In the wake of a historic winter storm that pummeled Texas communities and left many people without power, water and other essentials, CASA of Travis County was able to swiftly mobilize their Austin-area volunteers and community partners to provide essential supplies to children and families suffering from cold, hunger and thirst.
According to CASA of Travis County’s February Monthly Update, between Thursday, Feb. 18 and Sunday, Feb. 21, the coordinated group secured and delivered more than 20,000 cans and bottles of water to hundreds of children and families who are clients of CASA and seven other youth-serving organizations.
How does a volunteer-based group coordinate a large-scale, community-wide effort without reliable power or internet access? We spoke with CASA of Travis County CEO Laura Wolf about how they made it all happen.
The storm hit the night of Sunday, Feb. 14, and that Monday was pretty quiet, as the majority of CASA of Travis County’s staff lost electricity and internet access. But by Tuesday and Wednesday, Laura said, staff and volunteers started getting direct outreach from children and families about needing water and ways to keep warm. As luck would have it, a CASA staff member had been working remotely from Montana—which meant she had reliable power and internet access and she was able keep a spreadsheet to track needs and start coordinating volunteers.
“We sent out an email on Thursday the 18th to all of our volunteers, first checking on them, then asking them to let us know if they had bandwidth or ability to help us meet the needs that we were starting to hear,” Laura explained. “Within a few hours, we had more offers to help from volunteers than we had needs identified from kids and families!”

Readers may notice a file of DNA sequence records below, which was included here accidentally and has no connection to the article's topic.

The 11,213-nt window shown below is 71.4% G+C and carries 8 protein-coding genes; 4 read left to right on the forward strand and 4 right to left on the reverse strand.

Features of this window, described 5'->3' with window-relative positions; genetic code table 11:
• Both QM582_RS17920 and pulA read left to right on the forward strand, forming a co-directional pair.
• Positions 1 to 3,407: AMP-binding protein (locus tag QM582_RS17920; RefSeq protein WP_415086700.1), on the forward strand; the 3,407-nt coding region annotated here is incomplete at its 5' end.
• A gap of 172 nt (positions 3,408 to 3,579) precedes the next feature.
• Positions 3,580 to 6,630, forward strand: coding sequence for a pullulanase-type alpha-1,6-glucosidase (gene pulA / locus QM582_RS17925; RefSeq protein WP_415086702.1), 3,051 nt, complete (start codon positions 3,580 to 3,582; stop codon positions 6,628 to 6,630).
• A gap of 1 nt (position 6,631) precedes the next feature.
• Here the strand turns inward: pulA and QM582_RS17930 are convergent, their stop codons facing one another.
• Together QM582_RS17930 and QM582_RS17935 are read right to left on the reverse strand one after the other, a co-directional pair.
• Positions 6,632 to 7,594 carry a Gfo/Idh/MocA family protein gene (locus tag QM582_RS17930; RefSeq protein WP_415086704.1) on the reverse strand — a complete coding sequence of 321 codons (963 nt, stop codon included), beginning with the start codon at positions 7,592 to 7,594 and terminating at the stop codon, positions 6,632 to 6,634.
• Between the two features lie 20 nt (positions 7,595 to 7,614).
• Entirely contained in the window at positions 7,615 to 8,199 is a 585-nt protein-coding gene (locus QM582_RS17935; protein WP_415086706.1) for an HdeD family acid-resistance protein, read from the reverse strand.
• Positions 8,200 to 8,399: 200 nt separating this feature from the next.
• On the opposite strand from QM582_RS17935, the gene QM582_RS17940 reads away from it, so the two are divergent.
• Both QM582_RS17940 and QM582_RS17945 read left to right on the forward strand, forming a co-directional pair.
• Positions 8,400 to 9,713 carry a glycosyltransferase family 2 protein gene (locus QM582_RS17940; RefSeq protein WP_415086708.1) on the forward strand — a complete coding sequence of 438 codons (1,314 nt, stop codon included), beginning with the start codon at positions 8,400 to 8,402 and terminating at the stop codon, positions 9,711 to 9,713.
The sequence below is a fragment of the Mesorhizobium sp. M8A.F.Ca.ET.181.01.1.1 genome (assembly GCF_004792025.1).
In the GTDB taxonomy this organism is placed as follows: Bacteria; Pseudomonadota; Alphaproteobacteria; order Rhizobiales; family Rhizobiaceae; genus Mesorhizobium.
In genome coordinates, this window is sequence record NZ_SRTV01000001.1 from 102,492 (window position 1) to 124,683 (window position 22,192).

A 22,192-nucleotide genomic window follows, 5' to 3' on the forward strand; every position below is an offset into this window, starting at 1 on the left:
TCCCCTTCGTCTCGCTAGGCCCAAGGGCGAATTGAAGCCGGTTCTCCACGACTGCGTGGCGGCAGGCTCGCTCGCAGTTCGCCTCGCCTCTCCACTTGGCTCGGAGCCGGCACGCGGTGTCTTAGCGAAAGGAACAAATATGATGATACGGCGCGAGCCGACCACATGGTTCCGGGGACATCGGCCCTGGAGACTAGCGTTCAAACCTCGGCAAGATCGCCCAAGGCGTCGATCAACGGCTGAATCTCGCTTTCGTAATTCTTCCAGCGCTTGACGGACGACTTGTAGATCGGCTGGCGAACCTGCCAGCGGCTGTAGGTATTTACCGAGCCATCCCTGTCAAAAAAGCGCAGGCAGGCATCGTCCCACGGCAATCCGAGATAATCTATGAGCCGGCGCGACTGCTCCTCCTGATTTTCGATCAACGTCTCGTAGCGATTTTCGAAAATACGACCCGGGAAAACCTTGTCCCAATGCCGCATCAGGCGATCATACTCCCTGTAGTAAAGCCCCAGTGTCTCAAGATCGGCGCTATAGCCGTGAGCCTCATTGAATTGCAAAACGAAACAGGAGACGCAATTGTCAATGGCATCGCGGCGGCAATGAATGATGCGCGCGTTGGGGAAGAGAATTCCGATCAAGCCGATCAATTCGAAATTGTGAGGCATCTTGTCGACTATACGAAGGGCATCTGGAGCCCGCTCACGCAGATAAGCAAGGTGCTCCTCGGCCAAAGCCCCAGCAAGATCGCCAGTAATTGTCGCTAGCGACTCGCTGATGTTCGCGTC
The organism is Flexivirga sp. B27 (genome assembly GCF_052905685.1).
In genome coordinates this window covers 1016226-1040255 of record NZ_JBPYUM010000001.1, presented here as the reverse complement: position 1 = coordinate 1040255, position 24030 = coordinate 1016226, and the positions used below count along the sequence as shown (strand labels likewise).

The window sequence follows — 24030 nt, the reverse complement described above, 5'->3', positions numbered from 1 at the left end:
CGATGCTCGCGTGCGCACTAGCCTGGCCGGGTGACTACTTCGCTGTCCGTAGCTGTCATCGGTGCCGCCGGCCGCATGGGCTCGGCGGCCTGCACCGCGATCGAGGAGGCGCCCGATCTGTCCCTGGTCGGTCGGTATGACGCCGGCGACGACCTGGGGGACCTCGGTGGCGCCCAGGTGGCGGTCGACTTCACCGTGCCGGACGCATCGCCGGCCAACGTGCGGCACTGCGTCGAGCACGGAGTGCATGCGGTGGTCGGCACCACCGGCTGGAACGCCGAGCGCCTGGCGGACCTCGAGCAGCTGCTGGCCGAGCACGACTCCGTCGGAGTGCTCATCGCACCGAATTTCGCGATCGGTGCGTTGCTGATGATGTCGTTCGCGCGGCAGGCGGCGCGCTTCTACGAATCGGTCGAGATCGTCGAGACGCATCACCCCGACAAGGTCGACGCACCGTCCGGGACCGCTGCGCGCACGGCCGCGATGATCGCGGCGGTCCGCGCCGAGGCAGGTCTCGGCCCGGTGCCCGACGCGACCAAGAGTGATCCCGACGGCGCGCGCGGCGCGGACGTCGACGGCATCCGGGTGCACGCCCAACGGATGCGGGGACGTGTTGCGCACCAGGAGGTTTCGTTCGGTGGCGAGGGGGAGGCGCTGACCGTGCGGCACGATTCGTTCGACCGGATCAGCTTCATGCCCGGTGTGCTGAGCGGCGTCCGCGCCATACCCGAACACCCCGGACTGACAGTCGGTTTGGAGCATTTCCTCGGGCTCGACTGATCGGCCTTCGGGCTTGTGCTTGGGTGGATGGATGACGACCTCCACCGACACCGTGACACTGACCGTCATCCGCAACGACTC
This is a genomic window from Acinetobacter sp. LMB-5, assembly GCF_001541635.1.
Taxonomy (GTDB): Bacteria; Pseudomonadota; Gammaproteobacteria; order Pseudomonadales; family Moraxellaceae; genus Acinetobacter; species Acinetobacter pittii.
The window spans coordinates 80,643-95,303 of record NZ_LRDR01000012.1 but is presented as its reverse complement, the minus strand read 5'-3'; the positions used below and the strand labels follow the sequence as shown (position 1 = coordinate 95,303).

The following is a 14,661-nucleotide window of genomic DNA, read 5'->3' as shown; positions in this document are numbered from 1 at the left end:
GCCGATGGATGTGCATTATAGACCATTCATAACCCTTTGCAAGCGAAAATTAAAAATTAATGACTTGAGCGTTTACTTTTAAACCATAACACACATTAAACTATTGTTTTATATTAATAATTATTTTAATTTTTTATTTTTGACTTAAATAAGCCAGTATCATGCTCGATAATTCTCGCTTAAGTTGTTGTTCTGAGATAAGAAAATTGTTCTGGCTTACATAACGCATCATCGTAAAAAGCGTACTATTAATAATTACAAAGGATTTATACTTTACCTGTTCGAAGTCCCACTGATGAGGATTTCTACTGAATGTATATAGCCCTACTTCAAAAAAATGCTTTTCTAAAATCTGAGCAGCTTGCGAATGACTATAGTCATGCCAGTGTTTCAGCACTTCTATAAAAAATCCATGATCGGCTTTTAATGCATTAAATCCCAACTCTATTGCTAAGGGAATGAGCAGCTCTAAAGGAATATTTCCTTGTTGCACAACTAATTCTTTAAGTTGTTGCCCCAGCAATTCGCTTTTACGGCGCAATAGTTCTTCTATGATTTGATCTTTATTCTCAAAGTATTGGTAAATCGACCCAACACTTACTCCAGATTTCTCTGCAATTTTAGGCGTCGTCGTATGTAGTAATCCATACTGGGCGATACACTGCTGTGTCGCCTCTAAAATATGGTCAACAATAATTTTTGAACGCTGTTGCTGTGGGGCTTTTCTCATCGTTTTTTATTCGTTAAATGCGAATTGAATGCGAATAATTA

CASA learned that six children were stuck at the CPS offices for the entire week of the storm because there was nowhere else to place them. They didn’t have ready access to water or food, but CASA found a way to get it to them.
One CASA volunteer drove across town in the peak of the storm to deliver portable heaters to a family. Others delivered water, food and supplies. Once it became clear that water was going to become a big issue, Laura emailed the CASA of Travis County board asking if anyone had connections to water, and two board members responded within a couple of hours.
One board member had already been researching water for their own employees and was able to coordinate delivery to CASA first, so that CASA staff could immediately take that water to families and a residential treatment center in town that had lost water. The other board member connected CASA with a citywide effort organized by Richards Rainwater that, at the time, was distributing water primarily to hospitals. Laura reached out to their CEO to share that other groups also needed water, including seven local youth-serving organizations – and secured water donations.
On Sunday, Feb. 21, CASA of Travis County set up multiple hubs around town that were run by CASA volunteers and staff, and distributed more than 100 cases of water and other needed supplies.
“CASA volunteers and staff who put their own things on hold while they focused on the needs of the kids that they’re serving… that was really powerful,” Laura said. “They were focused on: what do the kids need, and what do the families need? It was really inspiring.”
Another beautiful aspect of this effort, she explained, was that it wasn’t just about CASA or the children CASA serves; it was about helping the whole community.
“We focus a lot of energy on being part of the CASA network, and I think that’s really important, but being part of a community network is what made this all happen,” Laura said.
Photos courtesy of CASA of Travis County’s Facebook page.